“My parents were out all the time working,” said actress Lucy Liu in an interview with Artsy. “We were latchkey kids. I had siblings, and we would let ourselves in after school, we’d come home and make ourselves TV dinners, so it was just about very basic things like survival.” Her recent series, “Lost and Found,” which debuted at the National Museum of Singapore, was, she says, “about finding a place and belonging somewhere. I have always wanted that nurturing feeling, the feeling of being taken care of and loved.” In “Lost and Found,” which Liu describes as a “lifelong project,” pieces of trash that she comes across––flattened cans, electrical wire––are lovingly placed into square holes cut into books; the books had been tossed by an Italian printing house when Liu came across them. Once the objects have been glued into place, you can flip through the pages and discover them––safely nestled inside.
In addition to being a rapper, producer, and fashion designer, Kanye West went through a brief drawing period as well, posting loose line-drawings of other celebs including rapper 6ix9ine, and the house he stayed in during a trip to Columbia. Others, such as Nico with the Camera, are more cryptic. After being critiqued for his very public pro-Trump support this past fall, West deleted his Instagram account, which means that you can’t access the drawings other than by searching and screenshotting them off Google Images… which we did here.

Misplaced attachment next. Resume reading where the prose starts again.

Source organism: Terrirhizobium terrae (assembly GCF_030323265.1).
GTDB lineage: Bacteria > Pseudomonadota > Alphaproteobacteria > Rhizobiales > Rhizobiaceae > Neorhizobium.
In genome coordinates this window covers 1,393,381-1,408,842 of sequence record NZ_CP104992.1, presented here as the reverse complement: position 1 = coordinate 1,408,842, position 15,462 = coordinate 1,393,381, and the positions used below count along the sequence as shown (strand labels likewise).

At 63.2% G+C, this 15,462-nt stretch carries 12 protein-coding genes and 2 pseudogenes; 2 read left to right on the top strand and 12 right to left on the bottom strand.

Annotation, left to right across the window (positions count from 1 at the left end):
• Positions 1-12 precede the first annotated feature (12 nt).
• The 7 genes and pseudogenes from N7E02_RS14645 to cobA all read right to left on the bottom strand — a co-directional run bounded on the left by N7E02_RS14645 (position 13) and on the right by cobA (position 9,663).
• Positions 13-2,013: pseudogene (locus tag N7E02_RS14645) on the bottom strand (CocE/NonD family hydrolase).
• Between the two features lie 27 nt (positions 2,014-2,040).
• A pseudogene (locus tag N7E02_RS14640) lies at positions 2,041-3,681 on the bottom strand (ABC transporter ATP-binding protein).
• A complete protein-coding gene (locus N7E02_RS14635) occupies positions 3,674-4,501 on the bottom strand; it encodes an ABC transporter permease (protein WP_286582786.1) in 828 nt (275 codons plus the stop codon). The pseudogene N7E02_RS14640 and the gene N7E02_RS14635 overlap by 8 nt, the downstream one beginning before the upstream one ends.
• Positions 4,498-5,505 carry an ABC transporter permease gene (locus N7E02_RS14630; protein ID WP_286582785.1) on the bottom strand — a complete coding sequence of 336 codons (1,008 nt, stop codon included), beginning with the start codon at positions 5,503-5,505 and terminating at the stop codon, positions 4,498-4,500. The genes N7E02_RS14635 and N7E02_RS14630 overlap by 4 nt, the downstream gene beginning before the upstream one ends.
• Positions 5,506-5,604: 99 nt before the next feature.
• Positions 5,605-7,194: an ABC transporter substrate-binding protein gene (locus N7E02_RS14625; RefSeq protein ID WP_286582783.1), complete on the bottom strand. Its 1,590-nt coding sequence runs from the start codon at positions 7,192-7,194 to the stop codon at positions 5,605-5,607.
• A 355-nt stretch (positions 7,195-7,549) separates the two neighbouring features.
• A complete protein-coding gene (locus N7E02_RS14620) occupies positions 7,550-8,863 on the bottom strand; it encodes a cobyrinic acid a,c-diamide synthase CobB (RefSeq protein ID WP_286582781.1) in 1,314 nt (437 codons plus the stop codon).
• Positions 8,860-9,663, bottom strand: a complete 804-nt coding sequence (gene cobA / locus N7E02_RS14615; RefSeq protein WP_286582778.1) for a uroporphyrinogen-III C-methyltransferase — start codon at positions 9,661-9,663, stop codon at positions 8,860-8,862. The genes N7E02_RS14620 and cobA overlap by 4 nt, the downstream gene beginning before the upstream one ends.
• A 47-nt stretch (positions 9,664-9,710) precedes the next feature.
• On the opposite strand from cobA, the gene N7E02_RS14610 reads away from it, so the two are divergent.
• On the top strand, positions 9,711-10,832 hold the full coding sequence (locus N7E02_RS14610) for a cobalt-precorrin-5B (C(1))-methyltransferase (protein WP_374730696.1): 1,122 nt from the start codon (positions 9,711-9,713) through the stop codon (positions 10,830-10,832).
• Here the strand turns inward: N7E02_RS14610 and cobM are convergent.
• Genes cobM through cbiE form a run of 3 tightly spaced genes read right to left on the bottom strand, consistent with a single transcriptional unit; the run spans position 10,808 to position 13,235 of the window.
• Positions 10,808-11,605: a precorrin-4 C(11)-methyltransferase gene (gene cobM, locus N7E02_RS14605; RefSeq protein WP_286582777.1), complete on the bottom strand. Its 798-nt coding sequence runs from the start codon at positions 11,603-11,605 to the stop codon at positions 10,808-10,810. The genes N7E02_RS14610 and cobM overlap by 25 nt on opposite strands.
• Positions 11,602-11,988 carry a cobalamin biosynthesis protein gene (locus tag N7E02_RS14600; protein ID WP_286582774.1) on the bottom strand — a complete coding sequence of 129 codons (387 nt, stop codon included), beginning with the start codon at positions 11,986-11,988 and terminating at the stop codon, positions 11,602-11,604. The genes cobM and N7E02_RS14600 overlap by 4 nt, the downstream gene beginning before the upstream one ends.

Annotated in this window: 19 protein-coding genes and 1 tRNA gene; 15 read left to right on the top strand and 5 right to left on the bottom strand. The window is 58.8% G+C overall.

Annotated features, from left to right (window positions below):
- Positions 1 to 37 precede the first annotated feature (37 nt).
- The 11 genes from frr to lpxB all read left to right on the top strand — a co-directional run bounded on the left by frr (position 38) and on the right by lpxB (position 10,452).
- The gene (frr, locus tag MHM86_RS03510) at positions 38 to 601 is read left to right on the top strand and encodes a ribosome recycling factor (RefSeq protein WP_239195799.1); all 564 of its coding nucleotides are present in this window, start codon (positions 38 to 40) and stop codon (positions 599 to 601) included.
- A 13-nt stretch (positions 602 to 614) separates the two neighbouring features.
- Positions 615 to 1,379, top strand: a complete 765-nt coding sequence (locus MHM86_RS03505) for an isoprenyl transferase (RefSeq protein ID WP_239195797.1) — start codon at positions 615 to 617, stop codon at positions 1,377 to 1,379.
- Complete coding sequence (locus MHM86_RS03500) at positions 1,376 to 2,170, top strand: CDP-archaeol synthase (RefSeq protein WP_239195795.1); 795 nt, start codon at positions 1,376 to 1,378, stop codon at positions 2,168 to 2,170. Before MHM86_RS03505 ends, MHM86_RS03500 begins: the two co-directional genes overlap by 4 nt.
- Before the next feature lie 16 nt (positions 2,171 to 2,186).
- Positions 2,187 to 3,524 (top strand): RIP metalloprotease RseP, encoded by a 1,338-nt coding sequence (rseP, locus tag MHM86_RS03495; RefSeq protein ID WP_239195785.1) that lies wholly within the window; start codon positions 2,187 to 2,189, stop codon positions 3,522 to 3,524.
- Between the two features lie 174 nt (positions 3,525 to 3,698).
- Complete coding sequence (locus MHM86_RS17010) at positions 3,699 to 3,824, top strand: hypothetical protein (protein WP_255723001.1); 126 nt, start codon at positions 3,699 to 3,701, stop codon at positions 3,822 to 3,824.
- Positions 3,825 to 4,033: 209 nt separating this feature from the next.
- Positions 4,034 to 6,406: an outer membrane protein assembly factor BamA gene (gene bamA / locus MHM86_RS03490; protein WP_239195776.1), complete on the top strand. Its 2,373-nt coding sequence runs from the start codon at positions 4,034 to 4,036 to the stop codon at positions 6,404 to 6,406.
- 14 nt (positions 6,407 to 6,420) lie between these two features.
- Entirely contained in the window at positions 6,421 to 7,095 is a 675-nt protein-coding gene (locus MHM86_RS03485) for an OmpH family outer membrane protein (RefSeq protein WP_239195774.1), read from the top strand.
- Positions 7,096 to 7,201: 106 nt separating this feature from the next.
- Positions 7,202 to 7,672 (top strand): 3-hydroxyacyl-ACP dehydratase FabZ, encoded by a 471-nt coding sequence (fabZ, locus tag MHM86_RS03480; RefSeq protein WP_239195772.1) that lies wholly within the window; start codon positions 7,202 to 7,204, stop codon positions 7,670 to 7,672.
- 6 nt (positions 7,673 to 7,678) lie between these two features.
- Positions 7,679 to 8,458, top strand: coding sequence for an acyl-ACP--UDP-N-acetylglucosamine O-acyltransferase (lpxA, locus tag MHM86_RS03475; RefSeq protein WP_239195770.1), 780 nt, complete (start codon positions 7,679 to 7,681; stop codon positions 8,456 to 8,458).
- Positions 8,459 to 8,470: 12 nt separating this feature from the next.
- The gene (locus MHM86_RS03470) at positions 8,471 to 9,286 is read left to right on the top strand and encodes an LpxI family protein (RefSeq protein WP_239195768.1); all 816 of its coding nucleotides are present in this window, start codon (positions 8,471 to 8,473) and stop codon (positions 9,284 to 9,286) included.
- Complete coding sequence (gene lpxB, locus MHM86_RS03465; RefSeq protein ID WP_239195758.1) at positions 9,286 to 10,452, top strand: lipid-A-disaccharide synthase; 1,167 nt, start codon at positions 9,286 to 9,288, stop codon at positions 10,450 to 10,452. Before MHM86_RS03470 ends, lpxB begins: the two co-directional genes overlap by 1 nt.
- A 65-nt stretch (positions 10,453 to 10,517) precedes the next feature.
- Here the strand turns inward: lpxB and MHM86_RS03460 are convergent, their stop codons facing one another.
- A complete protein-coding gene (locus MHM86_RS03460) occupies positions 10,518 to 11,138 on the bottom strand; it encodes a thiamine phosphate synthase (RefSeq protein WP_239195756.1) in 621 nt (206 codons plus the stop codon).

GEORGE W. BUSH
George Bush paints veterans, political figures like Vladimir Putin, bichon frises (Business Insider reported that George Bush had painted “over fifty puppies,”) and the four horsemen of the apocalypse. A website called artranked.com, which allows you to “vote on everything,” shows an image of the former president adding detailed brushwork to salivating skeletal demons. Perhaps his most disturbing works, however, are glosses of his War on Terror. In one, Saddam Hussein appears as a clown, a soldier holds back a charging dog while a prisoner dressed in an orange jumpsuit, hands tied behind his back, cowers in the corner. Perhaps most disturbingly, the famous image of a prisoner being tortured at Abu Ghraib holding a rose above a vase of roses.